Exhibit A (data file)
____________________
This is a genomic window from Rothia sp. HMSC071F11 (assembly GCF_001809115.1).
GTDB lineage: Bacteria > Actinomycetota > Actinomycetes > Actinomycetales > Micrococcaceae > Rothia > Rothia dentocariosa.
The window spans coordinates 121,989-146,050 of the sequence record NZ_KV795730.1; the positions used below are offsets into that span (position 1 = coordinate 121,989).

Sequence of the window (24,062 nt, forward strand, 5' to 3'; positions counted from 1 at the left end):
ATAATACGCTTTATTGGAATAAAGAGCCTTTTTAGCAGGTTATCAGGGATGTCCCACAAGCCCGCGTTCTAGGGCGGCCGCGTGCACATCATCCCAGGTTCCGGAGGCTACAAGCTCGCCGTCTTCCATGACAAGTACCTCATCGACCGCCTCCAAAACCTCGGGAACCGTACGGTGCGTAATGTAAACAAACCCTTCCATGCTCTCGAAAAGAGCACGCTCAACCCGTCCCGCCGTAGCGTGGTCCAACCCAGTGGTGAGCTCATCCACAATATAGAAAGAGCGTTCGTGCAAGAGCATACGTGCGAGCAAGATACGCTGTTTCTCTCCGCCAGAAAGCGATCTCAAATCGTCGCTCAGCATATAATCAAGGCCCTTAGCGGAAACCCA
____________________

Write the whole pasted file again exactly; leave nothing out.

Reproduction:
This is a genomic window from Rothia sp. HMSC071F11 (assembly GCF_001809115.1).
GTDB lineage: Bacteria > Actinomycetota > Actinomycetes > Actinomycetales > Micrococcaceae > Rothia > Rothia dentocariosa.
The window spans coordinates 121,989-146,050 of the sequence record NZ_KV795730.1; the positions used below are offsets into that span (position 1 = coordinate 121,989).

Sequence of the window (24,062 nt, forward strand, 5' to 3'; positions counted from 1 at the left end):
ATAATACGCTTTATTGGAATAAAGAGCCTTTTTAGCAGGTTATCAGGGATGTCCCACAAGCCCGCGTTCTAGGGCGGCCGCGTGCACATCATCCCAGGTTCCGGAGGCTACAAGCTCGCCGTCTTCCATGACAAGTACCTCATCGACCGCCTCCAAAACCTCGGGAACCGTACGGTGCGTAATGTAAACAAACCCTTCCATGCTCTCGAAAAGAGCACGCTCAACCCGTCCCGCCGTAGCGTGGTCCAACCCAGTGGTGAGCTCATCCACAATATAGAAAGAGCGTTCGTGCAAGAGCATACGTGCGAGCAAGATACGCTGTTTCTCTCCGCCAGAAAGCGATCTCAAATCGTCGCTCAGCATATAATCAAGGCCCTTAGCGGAAACCCA